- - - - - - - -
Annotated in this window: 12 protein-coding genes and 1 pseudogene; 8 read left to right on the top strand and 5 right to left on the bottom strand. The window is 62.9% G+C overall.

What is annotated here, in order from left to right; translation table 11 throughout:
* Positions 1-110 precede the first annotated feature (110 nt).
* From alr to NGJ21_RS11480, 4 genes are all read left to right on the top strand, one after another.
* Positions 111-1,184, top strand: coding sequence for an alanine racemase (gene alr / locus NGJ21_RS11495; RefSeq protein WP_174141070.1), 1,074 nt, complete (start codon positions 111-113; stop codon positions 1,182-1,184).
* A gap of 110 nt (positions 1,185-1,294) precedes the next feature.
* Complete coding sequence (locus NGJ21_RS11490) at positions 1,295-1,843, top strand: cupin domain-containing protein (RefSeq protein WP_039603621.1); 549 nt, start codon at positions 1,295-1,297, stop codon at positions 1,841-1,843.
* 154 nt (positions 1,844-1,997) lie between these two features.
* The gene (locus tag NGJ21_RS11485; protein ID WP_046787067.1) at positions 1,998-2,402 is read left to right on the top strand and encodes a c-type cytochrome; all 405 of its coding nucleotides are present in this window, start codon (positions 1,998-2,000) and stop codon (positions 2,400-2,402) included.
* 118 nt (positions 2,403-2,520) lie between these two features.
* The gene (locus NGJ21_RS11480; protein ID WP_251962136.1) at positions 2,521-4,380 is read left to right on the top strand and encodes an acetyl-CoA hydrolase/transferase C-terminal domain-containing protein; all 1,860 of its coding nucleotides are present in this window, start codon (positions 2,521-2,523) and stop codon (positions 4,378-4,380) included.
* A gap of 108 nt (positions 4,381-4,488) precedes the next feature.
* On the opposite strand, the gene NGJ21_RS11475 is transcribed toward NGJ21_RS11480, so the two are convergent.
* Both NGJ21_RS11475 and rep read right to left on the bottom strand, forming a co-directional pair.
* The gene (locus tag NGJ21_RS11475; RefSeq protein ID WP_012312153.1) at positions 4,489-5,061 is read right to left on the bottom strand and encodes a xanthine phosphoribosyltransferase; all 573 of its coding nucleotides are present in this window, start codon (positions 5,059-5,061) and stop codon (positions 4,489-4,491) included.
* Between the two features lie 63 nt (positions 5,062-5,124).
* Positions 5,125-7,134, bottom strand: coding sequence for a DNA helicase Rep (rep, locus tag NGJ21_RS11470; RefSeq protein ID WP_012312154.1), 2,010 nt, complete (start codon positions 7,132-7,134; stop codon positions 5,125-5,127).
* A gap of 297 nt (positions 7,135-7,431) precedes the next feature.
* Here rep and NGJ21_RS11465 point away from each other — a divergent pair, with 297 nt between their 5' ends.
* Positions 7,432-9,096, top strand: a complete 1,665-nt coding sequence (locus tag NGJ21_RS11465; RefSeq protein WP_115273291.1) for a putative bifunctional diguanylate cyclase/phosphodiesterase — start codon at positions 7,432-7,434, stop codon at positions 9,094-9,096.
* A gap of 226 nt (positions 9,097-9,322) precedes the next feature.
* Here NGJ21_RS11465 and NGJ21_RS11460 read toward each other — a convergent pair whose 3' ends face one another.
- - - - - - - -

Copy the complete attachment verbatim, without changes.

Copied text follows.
Annotated in this window: 12 protein-coding genes and 1 pseudogene; 8 read left to right on the top strand and 5 right to left on the bottom strand. The window is 62.9% G+C overall.

What is annotated here, in order from left to right; translation table 11 throughout:
* Positions 1-110 precede the first annotated feature (110 nt).
* From alr to NGJ21_RS11480, 4 genes are all read left to right on the top strand, one after another.
* Positions 111-1,184, top strand: coding sequence for an alanine racemase (gene alr / locus NGJ21_RS11495; RefSeq protein WP_174141070.1), 1,074 nt, complete (start codon positions 111-113; stop codon positions 1,182-1,184).
* A gap of 110 nt (positions 1,185-1,294) precedes the next feature.
* Complete coding sequence (locus NGJ21_RS11490) at positions 1,295-1,843, top strand: cupin domain-containing protein (RefSeq protein WP_039603621.1); 549 nt, start codon at positions 1,295-1,297, stop codon at positions 1,841-1,843.
* 154 nt (positions 1,844-1,997) lie between these two features.
* The gene (locus tag NGJ21_RS11485; protein ID WP_046787067.1) at positions 1,998-2,402 is read left to right on the top strand and encodes a c-type cytochrome; all 405 of its coding nucleotides are present in this window, start codon (positions 1,998-2,000) and stop codon (positions 2,400-2,402) included.
* 118 nt (positions 2,403-2,520) lie between these two features.
* The gene (locus NGJ21_RS11480; protein ID WP_251962136.1) at positions 2,521-4,380 is read left to right on the top strand and encodes an acetyl-CoA hydrolase/transferase C-terminal domain-containing protein; all 1,860 of its coding nucleotides are present in this window, start codon (positions 2,521-2,523) and stop codon (positions 4,378-4,380) included.
* A gap of 108 nt (positions 4,381-4,488) precedes the next feature.
* On the opposite strand, the gene NGJ21_RS11475 is transcribed toward NGJ21_RS11480, so the two are convergent.
* Both NGJ21_RS11475 and rep read right to left on the bottom strand, forming a co-directional pair.
* The gene (locus tag NGJ21_RS11475; RefSeq protein ID WP_012312153.1) at positions 4,489-5,061 is read right to left on the bottom strand and encodes a xanthine phosphoribosyltransferase; all 573 of its coding nucleotides are present in this window, start codon (positions 5,059-5,061) and stop codon (positions 4,489-4,491) included.
* Between the two features lie 63 nt (positions 5,062-5,124).
* Positions 5,125-7,134, bottom strand: coding sequence for a DNA helicase Rep (rep, locus tag NGJ21_RS11470; RefSeq protein ID WP_012312154.1), 2,010 nt, complete (start codon positions 7,132-7,134; stop codon positions 5,125-5,127).
* A gap of 297 nt (positions 7,135-7,431) precedes the next feature.
* Here rep and NGJ21_RS11465 point away from each other — a divergent pair, with 297 nt between their 5' ends.
* Positions 7,432-9,096, top strand: a complete 1,665-nt coding sequence (locus tag NGJ21_RS11465; RefSeq protein WP_115273291.1) for a putative bifunctional diguanylate cyclase/phosphodiesterase — start codon at positions 7,432-7,434, stop codon at positions 9,094-9,096.
* A gap of 226 nt (positions 9,097-9,322) precedes the next feature.
* Here NGJ21_RS11465 and NGJ21_RS11460 read toward each other — a convergent pair whose 3' ends face one another.